The statistical literature discusses different types of Markov properties for chain graphs that lead to four possible classes of chain graph Markov models. The different models are rather well-understood when the observations are continuous and multivariate normal, and it is also known that one model class, referred to as models of LWF (Lauritzen-Wermuth-Frydenberg) or block concentration type, yields discrete models for categorical data that are smooth. We study the structural properties of the discrete models based on the three alternative Markov properties. It is shown by example that two of the alternative Markov properties can lead to non-smooth models. The remaining model class, which can be viewed as a discrete version of multivariate regressions, is proven to comprise only smooth models. The proof employs a simple change of coordinates that also reveals that the model's likelihood function is unimodal if the chain components of the graph are complete sets.

Sung-Ho Kim, Korea Advanced Institute of Science and Technology, Daejeon, Korea
A note on multivariate autoregressive modelling based on marginal models

In analysing fMRI(functional magnetic resonance imaging) data for modeling effective connectivity of the brain, we use the structural equation model(SEM) as one of the most proper models. The fMRI data are given in the form of multivariate time series. Due to some mechanical or other external constraints, the time series are of limited length. This is a main source of restriction upon the size and complexity of the SEM model. As a way of coping with this restriction, we considered marginal models of a multivariate time series model and found that the marginal models are helpful in searching for the graphical structure of the SEM model. A simulation experiment using a 10-dimensional vector-autoregressive model of order 3 (VAR(3)) strongly supports the usefulness of the marginal model approach.

Giovanni Marchetti, University of Florence, Italy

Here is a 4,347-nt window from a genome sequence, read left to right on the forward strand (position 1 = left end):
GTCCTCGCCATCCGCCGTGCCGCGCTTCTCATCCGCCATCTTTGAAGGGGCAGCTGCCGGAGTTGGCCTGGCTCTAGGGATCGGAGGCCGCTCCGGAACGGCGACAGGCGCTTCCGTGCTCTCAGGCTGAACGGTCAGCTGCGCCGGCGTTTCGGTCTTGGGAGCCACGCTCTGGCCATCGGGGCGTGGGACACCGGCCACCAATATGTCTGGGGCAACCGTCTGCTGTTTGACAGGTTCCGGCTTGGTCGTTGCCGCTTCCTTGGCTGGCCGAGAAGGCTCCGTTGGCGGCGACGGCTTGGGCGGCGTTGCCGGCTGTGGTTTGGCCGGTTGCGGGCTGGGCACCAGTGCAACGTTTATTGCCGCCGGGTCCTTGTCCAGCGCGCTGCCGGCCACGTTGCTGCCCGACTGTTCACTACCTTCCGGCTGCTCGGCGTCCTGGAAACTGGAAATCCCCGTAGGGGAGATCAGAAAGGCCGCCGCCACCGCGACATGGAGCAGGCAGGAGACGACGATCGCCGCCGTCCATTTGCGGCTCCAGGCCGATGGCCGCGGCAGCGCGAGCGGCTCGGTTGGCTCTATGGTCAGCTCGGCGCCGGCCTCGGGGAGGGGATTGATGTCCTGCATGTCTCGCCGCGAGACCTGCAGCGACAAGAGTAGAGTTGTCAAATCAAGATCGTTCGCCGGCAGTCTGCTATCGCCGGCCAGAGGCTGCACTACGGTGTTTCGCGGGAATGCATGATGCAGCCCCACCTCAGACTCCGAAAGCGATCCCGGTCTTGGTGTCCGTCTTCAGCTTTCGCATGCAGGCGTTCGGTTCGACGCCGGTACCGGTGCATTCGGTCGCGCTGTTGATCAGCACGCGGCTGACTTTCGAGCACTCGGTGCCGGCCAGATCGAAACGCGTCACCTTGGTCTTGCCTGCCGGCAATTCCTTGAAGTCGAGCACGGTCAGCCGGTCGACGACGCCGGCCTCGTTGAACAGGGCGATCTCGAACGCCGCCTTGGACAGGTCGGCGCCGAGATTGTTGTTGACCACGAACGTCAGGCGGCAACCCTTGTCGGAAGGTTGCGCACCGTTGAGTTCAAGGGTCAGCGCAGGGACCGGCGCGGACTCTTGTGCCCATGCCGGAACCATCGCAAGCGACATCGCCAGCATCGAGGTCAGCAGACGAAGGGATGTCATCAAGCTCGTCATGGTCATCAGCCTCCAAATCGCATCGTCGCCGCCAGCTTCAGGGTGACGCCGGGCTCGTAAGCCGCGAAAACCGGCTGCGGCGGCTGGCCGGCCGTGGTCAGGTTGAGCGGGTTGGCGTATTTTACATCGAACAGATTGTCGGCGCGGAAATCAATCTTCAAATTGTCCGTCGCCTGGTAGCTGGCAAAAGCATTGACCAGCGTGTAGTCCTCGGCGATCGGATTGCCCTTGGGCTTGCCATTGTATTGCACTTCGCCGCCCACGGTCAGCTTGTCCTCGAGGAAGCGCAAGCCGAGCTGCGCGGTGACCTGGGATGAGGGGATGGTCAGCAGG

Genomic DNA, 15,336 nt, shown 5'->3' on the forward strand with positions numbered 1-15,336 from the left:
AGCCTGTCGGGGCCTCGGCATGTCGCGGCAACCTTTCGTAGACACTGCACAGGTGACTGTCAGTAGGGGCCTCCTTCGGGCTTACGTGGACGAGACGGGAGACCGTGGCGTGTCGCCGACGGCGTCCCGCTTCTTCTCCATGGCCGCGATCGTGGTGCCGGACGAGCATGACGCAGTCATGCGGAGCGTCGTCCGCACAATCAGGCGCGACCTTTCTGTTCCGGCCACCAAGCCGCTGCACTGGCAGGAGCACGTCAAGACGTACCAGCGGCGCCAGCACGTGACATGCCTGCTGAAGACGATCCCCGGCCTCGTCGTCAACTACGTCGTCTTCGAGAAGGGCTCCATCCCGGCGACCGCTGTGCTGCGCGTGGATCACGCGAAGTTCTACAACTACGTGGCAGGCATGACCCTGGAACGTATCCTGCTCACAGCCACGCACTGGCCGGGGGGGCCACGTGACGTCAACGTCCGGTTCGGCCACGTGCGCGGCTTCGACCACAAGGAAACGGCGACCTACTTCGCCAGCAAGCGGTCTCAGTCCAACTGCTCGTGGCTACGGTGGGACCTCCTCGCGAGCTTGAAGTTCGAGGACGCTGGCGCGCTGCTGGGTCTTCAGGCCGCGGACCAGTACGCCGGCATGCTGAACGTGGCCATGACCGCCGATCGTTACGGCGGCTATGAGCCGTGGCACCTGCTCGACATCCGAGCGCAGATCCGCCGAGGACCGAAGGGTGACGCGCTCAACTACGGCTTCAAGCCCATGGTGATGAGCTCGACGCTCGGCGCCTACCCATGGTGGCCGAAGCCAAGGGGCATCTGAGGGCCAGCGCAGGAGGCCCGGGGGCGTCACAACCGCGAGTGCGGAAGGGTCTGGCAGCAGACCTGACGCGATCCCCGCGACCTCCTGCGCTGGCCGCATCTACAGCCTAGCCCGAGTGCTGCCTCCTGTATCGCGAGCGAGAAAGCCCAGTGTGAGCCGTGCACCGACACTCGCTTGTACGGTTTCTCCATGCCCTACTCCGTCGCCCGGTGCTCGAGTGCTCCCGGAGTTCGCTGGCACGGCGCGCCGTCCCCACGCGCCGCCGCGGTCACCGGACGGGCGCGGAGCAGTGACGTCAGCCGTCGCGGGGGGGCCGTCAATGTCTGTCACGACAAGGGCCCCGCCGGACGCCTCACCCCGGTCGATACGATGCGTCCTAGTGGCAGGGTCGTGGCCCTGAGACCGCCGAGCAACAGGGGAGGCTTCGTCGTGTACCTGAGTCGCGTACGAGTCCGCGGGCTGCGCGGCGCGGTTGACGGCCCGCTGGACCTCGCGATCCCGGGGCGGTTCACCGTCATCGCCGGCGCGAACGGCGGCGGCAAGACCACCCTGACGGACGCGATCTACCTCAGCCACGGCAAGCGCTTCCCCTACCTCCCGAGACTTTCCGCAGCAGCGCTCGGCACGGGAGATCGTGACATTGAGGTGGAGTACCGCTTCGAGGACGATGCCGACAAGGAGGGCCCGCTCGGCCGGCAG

Chain graph models for discrete data

Joint-response chain graph models are a flexible family of models representing dependencies in systems in which the variables are grouped in blocks as responses, intermediate responses and purely explanatory factors. Two basic chain graph models for discrete data are compared on the basis of their Markov properties, explaining the interpretation of missing edges and associated conditional independencies. Then the parameterization of the discrete chain graph models with the multivariate regression interpretation is discussed with several examples, in the framework of the complete hierarchical parameterization by Bergsma and Rudas.

Peter McCullagh, University of Chicago, USA
Random effects, selection bias and logistic models

The subject of this talk is correlation between responses on distinct units induced by common random effects. A Cox model is used to generate (X,Y) pairs sequentially in time. A quota sample is one in which an x-configuration is pre-specified, and pairs are selected to satisfy the quota. It is shown that the conditional distribution of Y given X for a sequential sample is not the same as the distribution for a quota sample unless certain rather stringent conditions are satisfied. The implications for applied work are discussed.